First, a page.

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February 14, 2007
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Job hopping: How much is too much?

Between the ages of 20 and 30, most people have more than 8 jobs. This is a positive thing for a number of reasons. First of all, Daniel Gilbert, psychologist at Harvard, says that we really don’t know what we’ll like until we try it. So having a lot of jobs when you start your adult life is a good way to figure out what to do with your adult life.

But, job hopping is a good thing for everyone to do - not just twentysomethings - because it’s a way to maintain passion in your work. Frequent changes keep your learning curve high and your challenges fresh. Finally, frequent job hopping, coupled with high performance allows you to build a professional network much faster than someone who stays in one position over a long period of time. And a vibrant network will make finding jobs easier, so job hopping will not be a difficult path.

Human resource people complain a lot about job hopping. They say companies would rather hire someone who stays a long time at companies because that will mean the person will stay a long time at their company. Of course this is true.

It’s clear that job hopping benefits the employee, not the employer. But when the majority of young people are job hopping, and companies are having a hard time attracting young people to work recruiters don’t have the luxury of writing people off just because they job hopped. Recruiters write people off because their resume looks like they won’t contribute enough to the company.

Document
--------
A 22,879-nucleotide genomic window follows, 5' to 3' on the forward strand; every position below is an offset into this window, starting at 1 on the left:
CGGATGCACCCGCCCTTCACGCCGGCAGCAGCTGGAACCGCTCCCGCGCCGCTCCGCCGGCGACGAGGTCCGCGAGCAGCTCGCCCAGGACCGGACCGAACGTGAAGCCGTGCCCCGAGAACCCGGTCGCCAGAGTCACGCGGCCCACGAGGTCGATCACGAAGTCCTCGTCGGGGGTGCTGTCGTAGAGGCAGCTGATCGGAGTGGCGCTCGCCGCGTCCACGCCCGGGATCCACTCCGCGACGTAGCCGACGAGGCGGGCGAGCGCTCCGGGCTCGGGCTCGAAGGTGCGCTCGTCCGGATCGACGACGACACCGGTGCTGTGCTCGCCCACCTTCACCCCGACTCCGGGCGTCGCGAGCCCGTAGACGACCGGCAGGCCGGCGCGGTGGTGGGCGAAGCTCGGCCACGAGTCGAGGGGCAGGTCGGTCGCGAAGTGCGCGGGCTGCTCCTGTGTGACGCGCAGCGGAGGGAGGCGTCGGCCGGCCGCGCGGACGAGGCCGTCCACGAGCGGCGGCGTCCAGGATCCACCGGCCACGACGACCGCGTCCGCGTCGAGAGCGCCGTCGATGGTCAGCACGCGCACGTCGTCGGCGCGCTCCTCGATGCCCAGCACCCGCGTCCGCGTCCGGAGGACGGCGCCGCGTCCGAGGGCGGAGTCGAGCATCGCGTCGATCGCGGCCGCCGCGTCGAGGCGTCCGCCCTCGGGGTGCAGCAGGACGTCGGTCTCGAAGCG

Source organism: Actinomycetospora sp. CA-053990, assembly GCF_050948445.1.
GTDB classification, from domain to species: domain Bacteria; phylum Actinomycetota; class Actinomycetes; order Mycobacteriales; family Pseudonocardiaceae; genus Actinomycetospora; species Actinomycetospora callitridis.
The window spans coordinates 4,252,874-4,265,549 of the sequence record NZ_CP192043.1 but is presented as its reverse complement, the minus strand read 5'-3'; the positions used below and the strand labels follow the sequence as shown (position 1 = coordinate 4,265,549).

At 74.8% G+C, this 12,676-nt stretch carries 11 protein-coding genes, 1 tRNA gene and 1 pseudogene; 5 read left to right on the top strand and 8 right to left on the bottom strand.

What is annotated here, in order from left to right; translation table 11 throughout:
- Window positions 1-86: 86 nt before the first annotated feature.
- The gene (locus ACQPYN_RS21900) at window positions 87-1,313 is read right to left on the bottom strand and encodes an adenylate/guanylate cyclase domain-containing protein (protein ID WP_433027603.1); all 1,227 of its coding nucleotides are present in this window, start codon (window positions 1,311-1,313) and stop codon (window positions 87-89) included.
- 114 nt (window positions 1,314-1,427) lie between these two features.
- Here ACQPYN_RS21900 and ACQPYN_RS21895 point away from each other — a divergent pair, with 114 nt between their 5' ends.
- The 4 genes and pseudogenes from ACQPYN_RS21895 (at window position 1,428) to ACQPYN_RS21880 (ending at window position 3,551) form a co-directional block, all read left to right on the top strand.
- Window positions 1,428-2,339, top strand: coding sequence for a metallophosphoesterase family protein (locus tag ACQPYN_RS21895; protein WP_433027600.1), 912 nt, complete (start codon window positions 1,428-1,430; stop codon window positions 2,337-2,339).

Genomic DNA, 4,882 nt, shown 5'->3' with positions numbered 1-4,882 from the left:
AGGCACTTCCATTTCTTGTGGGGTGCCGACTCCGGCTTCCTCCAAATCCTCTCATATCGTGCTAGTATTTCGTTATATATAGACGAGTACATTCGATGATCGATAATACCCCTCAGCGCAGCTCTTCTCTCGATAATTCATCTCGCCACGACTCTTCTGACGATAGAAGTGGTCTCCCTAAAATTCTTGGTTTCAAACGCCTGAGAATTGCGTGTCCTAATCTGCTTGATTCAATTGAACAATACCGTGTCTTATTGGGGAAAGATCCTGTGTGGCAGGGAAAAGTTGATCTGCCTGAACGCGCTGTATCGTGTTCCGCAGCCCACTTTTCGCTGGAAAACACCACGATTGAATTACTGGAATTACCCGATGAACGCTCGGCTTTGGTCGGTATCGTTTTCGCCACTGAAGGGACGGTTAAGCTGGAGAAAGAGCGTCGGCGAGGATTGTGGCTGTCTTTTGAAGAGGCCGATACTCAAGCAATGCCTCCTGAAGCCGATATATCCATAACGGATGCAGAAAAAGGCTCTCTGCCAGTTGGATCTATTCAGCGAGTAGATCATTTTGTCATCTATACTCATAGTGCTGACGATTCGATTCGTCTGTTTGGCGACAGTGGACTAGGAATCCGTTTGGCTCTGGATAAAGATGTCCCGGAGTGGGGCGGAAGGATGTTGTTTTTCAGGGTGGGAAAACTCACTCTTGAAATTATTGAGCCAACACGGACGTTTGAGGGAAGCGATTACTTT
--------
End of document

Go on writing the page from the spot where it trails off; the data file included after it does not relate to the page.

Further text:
So, the trick with job hopping is to make sure your resume always shows that you make a huge contribution wherever you go. That can be independent of job duration. You can show that you are loyal to a company by exceeding their expectations with your outstanding performance. Loyalty is about delivery. Show that on your resume, the same place you show job hopping.

A resume is not a laundry list of job and duties. It’s a document about a story. You resume needs to show the story of a person who contributes in large ways wherever you go.

Think about this. Someone wrote a great SuperBowl ad, then six months later went to Nike and launched a new shoe that’s a success, and a year later went to Google and rebranded some of their software to increase user base 50%. Most people would not care that this person was job hopping. Most people  would want to hire this person, even if he only stayed a little bit.

Of course, most of you don’t have such enormous accomplishments, but you probably do have accomplishments. And you do have a story about how you chose to leave when you did. When I explained my own job hopping, I talked about how I went to companies, launched great, successful software products, and then moved on. I never felt the job hopping held me back, though I always had to explain it in interviews.